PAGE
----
Beforehand, I thought we were in for a dull, academic documentary about a river rising over its banks long ago, but right from the start our expectations are confounded. Black & white shots of Johnstown and its surroundings are scored with ominous Hermannesque music as bold white titles splash across the screen. Our attention is captured and we’re in for what feels less like a dry History lesson than like a ‘50s disaster flick. “JOHNSTOWN FLOOD! It DEVASTATED a town – and GALVANIZED America!”

We do learn about the actual event, which the filmmakers have clearly researched thoroughly, but in a surprisingly exciting manner. We’re told about how Johnstown was “the Queen city of the [Pennsylvania] valley”, a “booming and prosperous industrial city” where all eastbound trains stopped. But not far from this happy haven danger loomed in the form of a huge artificial lake. Originally a small reservoir built to regulate the water level in nearby canals, it had been bought by the South Fork Fishing and Hunting Club. They unwisely blocked the safety spillway of the dam to keep the fish in, which caused the lake to grow ever deeper and the dam to gradually weaken.

On May 31, 1889, following a week of never-ending rain, the reservoir overflowed and the dam literally exploded, sending 20 million tons of water down the Conemaugh Valley, crushing everything in its path: trees, houses, trains and thousands of unfortunate people. We experience this through flowery and evocative narration by Richard Dreyfuss (“The populous Valley for miles either way was a seething, roaring cauldron…”), period photographs and engravings and live action re-enactments. The latter are badly acted and not particularly convincing, but this adds to the enjoyable B-movie feel. In that light, the use of B & W and horror movie music is also inspired.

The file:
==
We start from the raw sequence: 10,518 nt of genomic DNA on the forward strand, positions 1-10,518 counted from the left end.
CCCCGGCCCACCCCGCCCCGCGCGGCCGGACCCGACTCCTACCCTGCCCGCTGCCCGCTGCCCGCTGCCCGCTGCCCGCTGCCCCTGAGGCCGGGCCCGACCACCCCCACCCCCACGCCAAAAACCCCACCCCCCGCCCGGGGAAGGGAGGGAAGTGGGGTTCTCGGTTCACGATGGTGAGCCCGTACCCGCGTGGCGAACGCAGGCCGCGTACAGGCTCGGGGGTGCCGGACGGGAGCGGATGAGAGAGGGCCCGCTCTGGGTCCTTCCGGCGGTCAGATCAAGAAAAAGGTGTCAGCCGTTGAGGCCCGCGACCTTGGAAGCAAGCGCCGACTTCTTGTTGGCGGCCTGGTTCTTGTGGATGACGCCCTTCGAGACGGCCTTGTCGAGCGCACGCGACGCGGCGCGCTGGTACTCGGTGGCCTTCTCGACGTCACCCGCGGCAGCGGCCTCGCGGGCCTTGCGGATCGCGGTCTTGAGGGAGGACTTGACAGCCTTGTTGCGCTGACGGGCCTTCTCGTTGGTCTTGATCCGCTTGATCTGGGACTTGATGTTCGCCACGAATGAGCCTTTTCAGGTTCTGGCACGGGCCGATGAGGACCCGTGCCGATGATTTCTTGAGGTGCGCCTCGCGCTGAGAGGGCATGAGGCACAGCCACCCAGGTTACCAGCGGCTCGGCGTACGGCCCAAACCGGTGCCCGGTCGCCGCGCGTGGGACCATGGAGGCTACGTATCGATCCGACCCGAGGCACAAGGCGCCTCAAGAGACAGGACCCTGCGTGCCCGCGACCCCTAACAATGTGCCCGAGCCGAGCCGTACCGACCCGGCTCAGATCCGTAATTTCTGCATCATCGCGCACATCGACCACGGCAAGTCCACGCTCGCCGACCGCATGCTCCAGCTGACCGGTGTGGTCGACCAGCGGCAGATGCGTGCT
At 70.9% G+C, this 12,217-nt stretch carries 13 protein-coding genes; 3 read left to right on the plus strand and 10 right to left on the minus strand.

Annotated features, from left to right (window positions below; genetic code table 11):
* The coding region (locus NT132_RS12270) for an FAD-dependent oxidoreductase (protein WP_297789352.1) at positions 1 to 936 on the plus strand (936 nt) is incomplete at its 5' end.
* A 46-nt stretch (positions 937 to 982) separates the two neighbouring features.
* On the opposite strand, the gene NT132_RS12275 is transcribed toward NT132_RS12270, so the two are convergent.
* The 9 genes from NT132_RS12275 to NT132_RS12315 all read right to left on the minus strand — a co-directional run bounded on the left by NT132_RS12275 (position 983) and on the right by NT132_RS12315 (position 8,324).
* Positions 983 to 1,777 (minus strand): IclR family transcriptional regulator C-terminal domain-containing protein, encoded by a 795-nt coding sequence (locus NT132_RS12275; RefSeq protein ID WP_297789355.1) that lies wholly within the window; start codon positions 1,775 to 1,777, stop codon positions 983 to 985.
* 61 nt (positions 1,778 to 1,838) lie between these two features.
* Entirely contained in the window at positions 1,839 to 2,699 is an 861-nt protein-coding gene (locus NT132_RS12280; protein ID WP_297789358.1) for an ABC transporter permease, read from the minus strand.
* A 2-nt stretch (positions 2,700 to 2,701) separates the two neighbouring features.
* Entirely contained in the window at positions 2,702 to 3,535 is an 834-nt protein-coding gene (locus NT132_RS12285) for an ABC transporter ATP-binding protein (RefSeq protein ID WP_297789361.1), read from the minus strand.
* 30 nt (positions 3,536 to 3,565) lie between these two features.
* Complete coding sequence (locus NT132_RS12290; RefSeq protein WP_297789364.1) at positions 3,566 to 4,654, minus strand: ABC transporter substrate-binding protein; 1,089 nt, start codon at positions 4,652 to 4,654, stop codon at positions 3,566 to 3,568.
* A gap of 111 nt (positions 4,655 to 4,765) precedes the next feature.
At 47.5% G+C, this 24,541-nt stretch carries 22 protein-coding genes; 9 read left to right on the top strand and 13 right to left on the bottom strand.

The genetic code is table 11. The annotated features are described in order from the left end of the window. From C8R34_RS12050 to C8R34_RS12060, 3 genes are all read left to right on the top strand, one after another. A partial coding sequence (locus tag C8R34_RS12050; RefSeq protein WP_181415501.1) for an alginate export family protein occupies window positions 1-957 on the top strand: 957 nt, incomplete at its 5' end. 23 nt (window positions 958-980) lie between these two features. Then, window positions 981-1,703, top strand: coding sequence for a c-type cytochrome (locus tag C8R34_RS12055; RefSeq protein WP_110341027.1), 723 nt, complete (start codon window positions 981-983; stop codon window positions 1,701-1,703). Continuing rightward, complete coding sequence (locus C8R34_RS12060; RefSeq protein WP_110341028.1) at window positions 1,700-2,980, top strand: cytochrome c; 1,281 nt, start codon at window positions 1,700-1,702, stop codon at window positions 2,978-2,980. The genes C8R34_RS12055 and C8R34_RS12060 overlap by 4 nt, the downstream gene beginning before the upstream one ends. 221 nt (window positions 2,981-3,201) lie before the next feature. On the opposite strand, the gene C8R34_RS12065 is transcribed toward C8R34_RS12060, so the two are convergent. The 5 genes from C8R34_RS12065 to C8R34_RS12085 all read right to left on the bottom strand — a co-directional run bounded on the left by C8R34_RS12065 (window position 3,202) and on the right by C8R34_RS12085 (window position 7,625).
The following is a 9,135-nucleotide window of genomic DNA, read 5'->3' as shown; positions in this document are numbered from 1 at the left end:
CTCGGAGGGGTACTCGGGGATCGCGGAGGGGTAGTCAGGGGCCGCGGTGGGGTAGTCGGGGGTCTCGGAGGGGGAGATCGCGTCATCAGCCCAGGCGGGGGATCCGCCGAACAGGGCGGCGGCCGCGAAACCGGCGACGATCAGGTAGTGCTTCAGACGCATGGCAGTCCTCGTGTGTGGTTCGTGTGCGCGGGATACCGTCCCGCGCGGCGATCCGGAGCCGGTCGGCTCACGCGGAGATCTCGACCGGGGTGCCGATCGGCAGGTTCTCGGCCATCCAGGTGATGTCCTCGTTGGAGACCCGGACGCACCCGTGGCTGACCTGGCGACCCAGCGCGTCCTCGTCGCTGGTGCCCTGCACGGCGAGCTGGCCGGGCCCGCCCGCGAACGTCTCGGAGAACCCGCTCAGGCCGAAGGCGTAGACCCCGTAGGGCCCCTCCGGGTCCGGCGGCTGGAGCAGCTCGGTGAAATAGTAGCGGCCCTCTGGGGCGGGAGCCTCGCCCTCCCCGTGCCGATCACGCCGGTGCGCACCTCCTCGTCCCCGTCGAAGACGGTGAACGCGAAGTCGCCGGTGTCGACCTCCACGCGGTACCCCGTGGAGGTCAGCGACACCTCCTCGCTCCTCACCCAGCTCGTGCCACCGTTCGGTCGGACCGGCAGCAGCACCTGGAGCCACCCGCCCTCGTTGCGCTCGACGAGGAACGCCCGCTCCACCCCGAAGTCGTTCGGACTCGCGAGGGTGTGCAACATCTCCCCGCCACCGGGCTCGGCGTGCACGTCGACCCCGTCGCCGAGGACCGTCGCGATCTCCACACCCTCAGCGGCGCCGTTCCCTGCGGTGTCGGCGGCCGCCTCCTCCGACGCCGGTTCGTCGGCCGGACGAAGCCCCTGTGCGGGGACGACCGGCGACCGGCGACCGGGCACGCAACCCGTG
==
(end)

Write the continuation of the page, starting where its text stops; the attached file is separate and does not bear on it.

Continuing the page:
After all, this IS a horror story. The ghastly aftermath of the flood is depicted in graphic detail (“The peculiar stench of decaying human flesh is plainly perceptible as one ascends the bank of Stony Creek along the smoldering ruins at the bridge.”). There are corpses and debris everywhere and maybe most horrifying of all, some vile selfish men steal off the dead, going as far as cutting fingers for rings. This leads to the lynch mob execution of one of the thieves but instead of bringing catharsis, this conveys only more pain and sadness.

“Johnstown Flood” is a riveting and stylish film unlike what you would expect from a historical documentary. It will be released on DVD on August 26, 2003. Special Features include a full-length commentary track by Richard Burkert, Executive Director of the Johnstown Area Heritage Association, a 20 minute mini-documentary providing additional information on the history of the Flood and a 6 minute “piano illustration” of the catastrophe. You can get more details at the official website